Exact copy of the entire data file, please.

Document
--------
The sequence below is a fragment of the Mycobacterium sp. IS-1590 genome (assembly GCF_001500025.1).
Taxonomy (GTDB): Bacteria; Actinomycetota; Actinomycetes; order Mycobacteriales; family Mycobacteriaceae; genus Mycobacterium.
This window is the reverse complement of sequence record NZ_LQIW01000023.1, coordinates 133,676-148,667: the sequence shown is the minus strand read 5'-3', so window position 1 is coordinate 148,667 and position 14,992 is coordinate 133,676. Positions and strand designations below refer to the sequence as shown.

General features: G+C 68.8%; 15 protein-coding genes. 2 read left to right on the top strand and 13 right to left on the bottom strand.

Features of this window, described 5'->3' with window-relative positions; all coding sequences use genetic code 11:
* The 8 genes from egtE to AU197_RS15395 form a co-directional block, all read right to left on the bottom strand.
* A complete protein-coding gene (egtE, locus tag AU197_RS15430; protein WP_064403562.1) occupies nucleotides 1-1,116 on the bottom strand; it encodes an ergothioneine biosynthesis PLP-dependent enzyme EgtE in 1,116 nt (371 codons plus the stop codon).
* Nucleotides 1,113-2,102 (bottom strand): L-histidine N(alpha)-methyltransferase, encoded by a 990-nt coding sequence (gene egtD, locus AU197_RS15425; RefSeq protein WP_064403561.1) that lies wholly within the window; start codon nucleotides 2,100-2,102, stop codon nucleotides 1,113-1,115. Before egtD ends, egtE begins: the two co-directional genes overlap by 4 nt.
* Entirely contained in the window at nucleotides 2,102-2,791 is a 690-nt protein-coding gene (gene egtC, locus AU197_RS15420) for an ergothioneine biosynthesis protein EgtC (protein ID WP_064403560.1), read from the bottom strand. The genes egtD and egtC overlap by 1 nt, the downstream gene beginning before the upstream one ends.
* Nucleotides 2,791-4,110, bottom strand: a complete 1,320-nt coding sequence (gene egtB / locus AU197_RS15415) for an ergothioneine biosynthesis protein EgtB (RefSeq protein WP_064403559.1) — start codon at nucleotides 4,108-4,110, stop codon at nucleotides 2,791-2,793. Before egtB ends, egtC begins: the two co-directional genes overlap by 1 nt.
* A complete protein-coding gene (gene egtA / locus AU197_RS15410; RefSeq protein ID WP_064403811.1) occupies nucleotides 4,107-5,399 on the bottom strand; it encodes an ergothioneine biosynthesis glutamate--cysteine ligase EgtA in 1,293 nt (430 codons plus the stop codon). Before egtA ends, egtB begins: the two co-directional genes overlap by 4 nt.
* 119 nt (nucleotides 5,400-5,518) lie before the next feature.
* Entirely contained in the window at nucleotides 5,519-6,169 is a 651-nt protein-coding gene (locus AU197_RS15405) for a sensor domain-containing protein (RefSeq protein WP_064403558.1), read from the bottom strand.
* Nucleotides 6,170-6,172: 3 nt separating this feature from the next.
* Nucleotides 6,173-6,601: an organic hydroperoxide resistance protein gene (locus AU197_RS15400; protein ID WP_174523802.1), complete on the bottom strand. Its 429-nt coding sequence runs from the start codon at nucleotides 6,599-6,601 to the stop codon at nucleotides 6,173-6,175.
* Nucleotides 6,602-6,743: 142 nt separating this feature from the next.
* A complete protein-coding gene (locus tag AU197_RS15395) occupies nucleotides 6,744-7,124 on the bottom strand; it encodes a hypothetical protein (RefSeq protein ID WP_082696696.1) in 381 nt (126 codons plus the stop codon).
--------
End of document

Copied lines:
The sequence below is a fragment of the Mycobacterium sp. IS-1590 genome (assembly GCF_001500025.1).
Taxonomy (GTDB): Bacteria; Actinomycetota; Actinomycetes; order Mycobacteriales; family Mycobacteriaceae; genus Mycobacterium.
This window is the reverse complement of sequence record NZ_LQIW01000023.1, coordinates 133,676-148,667: the sequence shown is the minus strand read 5'-3', so window position 1 is coordinate 148,667 and position 14,992 is coordinate 133,676. Positions and strand designations below refer to the sequence as shown.

General features: G+C 68.8%; 15 protein-coding genes. 2 read left to right on the top strand and 13 right to left on the bottom strand.

Features of this window, described 5'->3' with window-relative positions; all coding sequences use genetic code 11:
* The 8 genes from egtE to AU197_RS15395 form a co-directional block, all read right to left on the bottom strand.
* A complete protein-coding gene (egtE, locus tag AU197_RS15430; protein WP_064403562.1) occupies nucleotides 1-1,116 on the bottom strand; it encodes an ergothioneine biosynthesis PLP-dependent enzyme EgtE in 1,116 nt (371 codons plus the stop codon).
* Nucleotides 1,113-2,102 (bottom strand): L-histidine N(alpha)-methyltransferase, encoded by a 990-nt coding sequence (gene egtD, locus AU197_RS15425; RefSeq protein WP_064403561.1) that lies wholly within the window; start codon nucleotides 2,100-2,102, stop codon nucleotides 1,113-1,115. Before egtD ends, egtE begins: the two co-directional genes overlap by 4 nt.
* Entirely contained in the window at nucleotides 2,102-2,791 is a 690-nt protein-coding gene (gene egtC, locus AU197_RS15420) for an ergothioneine biosynthesis protein EgtC (protein ID WP_064403560.1), read from the bottom strand. The genes egtD and egtC overlap by 1 nt, the downstream gene beginning before the upstream one ends.
* Nucleotides 2,791-4,110, bottom strand: a complete 1,320-nt coding sequence (gene egtB / locus AU197_RS15415) for an ergothioneine biosynthesis protein EgtB (RefSeq protein WP_064403559.1) — start codon at nucleotides 4,108-4,110, stop codon at nucleotides 2,791-2,793. Before egtB ends, egtC begins: the two co-directional genes overlap by 1 nt.
* A complete protein-coding gene (gene egtA / locus AU197_RS15410; RefSeq protein ID WP_064403811.1) occupies nucleotides 4,107-5,399 on the bottom strand; it encodes an ergothioneine biosynthesis glutamate--cysteine ligase EgtA in 1,293 nt (430 codons plus the stop codon). Before egtA ends, egtB begins: the two co-directional genes overlap by 4 nt.
* 119 nt (nucleotides 5,400-5,518) lie before the next feature.
* Entirely contained in the window at nucleotides 5,519-6,169 is a 651-nt protein-coding gene (locus AU197_RS15405) for a sensor domain-containing protein (RefSeq protein WP_064403558.1), read from the bottom strand.
* Nucleotides 6,170-6,172: 3 nt separating this feature from the next.
* Nucleotides 6,173-6,601: an organic hydroperoxide resistance protein gene (locus AU197_RS15400; protein ID WP_174523802.1), complete on the bottom strand. Its 429-nt coding sequence runs from the start codon at nucleotides 6,599-6,601 to the stop codon at nucleotides 6,173-6,175.
* Nucleotides 6,602-6,743: 142 nt separating this feature from the next.
* A complete protein-coding gene (locus tag AU197_RS15395) occupies nucleotides 6,744-7,124 on the bottom strand; it encodes a hypothetical protein (RefSeq protein ID WP_082696696.1) in 381 nt (126 codons plus the stop codon).